You don’t have to hike in to the ranch; you can drive right up to the front yard. The cupboard you refer to was a cabinet under the sink in the bathroom. While they herded the family members into the yard and stood guard with shotguns, one of the officers had to take a leak so, flashlight in hand, he returned to the house. As he was standing in the bathroom relieving himself, he glanced down and noticed a lock of hair protruding from the closed cabinet door. He ordered the person to, “come on out of there,” and out crawled Charles Manson with a sheepish grin on his face. Of course, the lawmen had no idea of the significance of their catch at that time.

I have seen the cabinet and it was very small. The space inside was even more confined because it housed the plumbing for the sink. Manson himself is a small person physically but still, it’s a wonder to me how he managed to squeeze into such a tiny space. As I remember, the cabinet disappeared sometime during the mid to late 80s.

LynnBerk: “Good riddance to Barker Ranch. Now they should salt the earth. It will forever be tainted with pure evil.”

Should we render similar treatment as well to Columbine High School, the Twin Towers and the Nazi death camps? We need to keep and maintain these monuments to human cruelty in order to preserve historic accuracy, to commemorate the victims and to remind ourselves that, should circumstances permit, monsters can and will rise among us.

The Barker Ranch should be preserved for its historical value.

It was originally built in the late 1930's by a retired police office, whose goal
of finding gold never really worked out.

It sure seems like a great little vacation home for those who owned the
property afterwards.

The Barker Ranch, like the Geologist Cabin, and a few other buildings in the
Southwest Corner of Death Valley National Park have existed for decades as
shelters for visitors to use. They have been places where in an emergency,
one could find water, shelter, and non-perishable food that has been donated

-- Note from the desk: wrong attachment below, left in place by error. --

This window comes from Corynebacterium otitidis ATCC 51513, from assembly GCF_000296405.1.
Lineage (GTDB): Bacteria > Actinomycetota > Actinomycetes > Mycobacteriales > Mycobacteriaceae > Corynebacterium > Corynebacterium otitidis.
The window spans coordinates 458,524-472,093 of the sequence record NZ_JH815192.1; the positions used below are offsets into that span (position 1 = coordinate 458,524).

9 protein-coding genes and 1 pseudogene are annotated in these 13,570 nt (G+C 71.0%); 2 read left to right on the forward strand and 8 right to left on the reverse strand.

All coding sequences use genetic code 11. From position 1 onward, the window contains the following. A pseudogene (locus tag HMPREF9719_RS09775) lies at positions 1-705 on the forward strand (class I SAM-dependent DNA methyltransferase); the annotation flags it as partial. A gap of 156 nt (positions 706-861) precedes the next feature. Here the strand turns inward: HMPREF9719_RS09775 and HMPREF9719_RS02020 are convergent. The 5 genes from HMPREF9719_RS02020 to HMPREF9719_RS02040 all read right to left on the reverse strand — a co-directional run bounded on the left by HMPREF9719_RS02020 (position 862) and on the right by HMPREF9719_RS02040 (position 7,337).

by previous visitors.

This is the culture of "desert people."

This is a culture where people do look out for one another. If one's vehicle is broken down,
you help them.

If people don't live like that...guess what might happen if your vehicle breaks down.

As for Manson, he hated what he called "desert people." He hated people in nearby towns.

He was a thief, troublemaker, and did everything he could to stand out like a sore thumb.
(guess who he was caught)

The Barker Ranch should be preserved.

The Barker Ranch is a historical place connected with the most vile crimes in US history, but
one with an interest in history, I believe historical sites should be preserved for future generations.

I believe the preservation of the Barker Ranch makes a statement.

This statement is that despite the evil of Manson and his goons, this is still a beautiful place.
The Barker Ranch is located in a beautiful little canyon, one that is full of life.

Preservation of the Barker Ranch, and its reclaiming by "Desert People," (prospectors, 4wd enthusiasts,
gutsy backpackers for example) is one way to punish Manson who once whined that "I'm not fit to live
in your desert!"

Right, "Charlie." I don't think Manson is fit to live anywhere, but when I camped out where his
buggys once roared, the only noise I heard was birds chirping.

Well you will find this hard to believe. But here goes- I am the one who built the cabinet he was found in which is now gone, and I am the one who supplied all lof the cyls. that we built the house out of when The Barkers went to Indian Ranch

"Good riddance to Barker Ranch. Now they should salt the earth. It will forever be tainted with pure evil."
Wow... are we going to scour the area for witches to burn too?

This kind of superstitious thinking is the very type of thinking that makes me enjoy getting away to the desert in the first place. I really need to escape the small minded city slickers who forgot what it means to be a free American. I want to see the Barker Ranch because Manson was there. I want to get a creepy skin crawl feeling when I see it. This is real history. It is a memorial to the wickedness and evil that people can do.

This comment was edited. -- Ed.